Advertisement

Yarn bombing delivers colorful message

The covering of trees, signs and poles at The LAB Antimall is meant to raise awareness of the battle against cancer.

August 13, 2013|By Chasen Doerr | This post has been corrected, as noted below.
  • Lab employee Miguel Rosete tightens up loose strings as he helps fit a cover, made from 248 inches of yarn, over a sign at The Lab Anti-Mall in Costa Mesa on Tuesday. This cover was created by Knots of Love founder Christine Fabiani and board member Kristina Sirca, who together spent more than 55 hours crocheting. Knots of Love, Inc. is a Costa Mesa based nonprofit public charity that makes and donates free caps to men, women and children undergoing chemotherapy, are burn victims, brain surgery and head trauma patients, and individuals with alopecia.
Lab employee Miguel Rosete tightens up loose strings… (KEVIN CHANG, Daily…)

The message — cancer awareness — came in the form of bright, multicolored yarn patches placed throughout The LAB Antimall in Costa Mesa.

The final yarn bomb piece went up Tuesday morning, covering the center's well-known sign. Members of nonprofits Knots of Love, Project Linus and the TEDxYouth at Bomber Canyon gathered to watch the culminating event. The three groups spent the past week wrapping trees, signs and poles at The LAB in yarn, according to a news release.

The groups teamed up with The LAB, which dedicated August to the "art of yarn," working with the Yarnover Truck and offering several fundraising knitting events, the news release said.

"Yarn bombing" The LAB — covering it with knitted or crocheted yarn — hopefully makes "people smile the same way we do when a cancer patient wears one of our caps," said Knots of Love founder and Executive Director Christine Fabiani in the release.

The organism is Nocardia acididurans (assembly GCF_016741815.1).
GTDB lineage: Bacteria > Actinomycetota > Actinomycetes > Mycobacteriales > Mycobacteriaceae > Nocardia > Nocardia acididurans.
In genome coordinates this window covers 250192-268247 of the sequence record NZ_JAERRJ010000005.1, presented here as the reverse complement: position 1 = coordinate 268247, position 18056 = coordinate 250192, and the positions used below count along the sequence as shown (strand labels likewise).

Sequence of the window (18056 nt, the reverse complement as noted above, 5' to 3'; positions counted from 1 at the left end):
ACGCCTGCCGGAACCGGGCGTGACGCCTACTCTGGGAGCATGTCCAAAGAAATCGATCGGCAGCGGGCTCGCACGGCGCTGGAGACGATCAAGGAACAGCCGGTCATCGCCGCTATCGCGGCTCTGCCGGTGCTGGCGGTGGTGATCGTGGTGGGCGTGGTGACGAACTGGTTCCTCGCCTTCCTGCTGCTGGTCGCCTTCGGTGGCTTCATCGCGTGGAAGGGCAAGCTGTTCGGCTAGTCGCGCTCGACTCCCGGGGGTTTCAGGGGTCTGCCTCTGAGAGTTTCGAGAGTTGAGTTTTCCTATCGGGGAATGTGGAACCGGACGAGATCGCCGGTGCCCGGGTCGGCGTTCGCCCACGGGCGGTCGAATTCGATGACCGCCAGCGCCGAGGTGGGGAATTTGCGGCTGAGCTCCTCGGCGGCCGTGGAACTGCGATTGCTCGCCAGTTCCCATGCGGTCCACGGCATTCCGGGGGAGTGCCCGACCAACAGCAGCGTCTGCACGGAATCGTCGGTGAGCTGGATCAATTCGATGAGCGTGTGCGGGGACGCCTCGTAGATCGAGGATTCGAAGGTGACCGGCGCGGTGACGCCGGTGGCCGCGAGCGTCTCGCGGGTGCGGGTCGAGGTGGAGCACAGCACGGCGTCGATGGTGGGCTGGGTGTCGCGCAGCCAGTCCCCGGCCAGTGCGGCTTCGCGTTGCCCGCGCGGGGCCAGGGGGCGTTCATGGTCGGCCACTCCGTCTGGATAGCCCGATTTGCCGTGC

Advertisement

"This is our first yarn bombing experience ever," said Knots of Love member Cindy Faatz.

Faatz's mom, Gloria Anderson, 86, devoted most of the weekend to completing her piece of the yarn bombing.

Building more awareness about cancer is part of the mission of Knots of Love, which has given away more than 165,000 handwoven beanies and caps to cancer patients since its founding in 2007, Fabiani said.

"People love to give back, and this is a great way to do it from the comfort of their own home," she said.

Knots of Love counts roughly 500 to 600 members who knit caps and beanies for about 3,500 cancer patients around the world each month, Fabiani said.

Members of the TEDxYouth at Bomber Canyon recently worked to make hats for Knots of Love and blankets for Project Linus, the news release said.

"I think it's amazing to see a 12-year-old knitting. ... It's a nice way to get them involved at a young age," said Eric Graveline, a parent of a TedxYouth member.

Graveline's son is one of more than 25 local kids associated with TEDxYouth, whose members range in age from 12 to 18.

"Knots of Love gives little blankets to the Neonatal Intensive Care Unit," Fabiani said. "Parents sleep with them [the blankets] so their scents are on them."

Knots of Love donated the yarn for the bombing and Suzoo's Wool Works donated the yarn for the Project Linus blankets, said LAB community relations manager Mary Castillo.

Knitted donations can be dropped of at Crew Salon at The LAB Antimall, 2930 Bristol St., or Seed People's Market at The Camp, 2937 Bristol St., C101, in Costa Mesa. For more information visit http://www.thelab.com/yarn-bombing-and-beyond.

[For the record, 1:49 p.m. Aug. 14: An earlier version of this story incorrectly said Project Linus gave blankets to the Neonatal Intesive Care Unit and that Mary Castillo worked for Knots of Love. Knots of Love provides the blankets and Castillo works for the LAB.] 

Daily Pilot Articles Daily Pilot Articles
|
|
|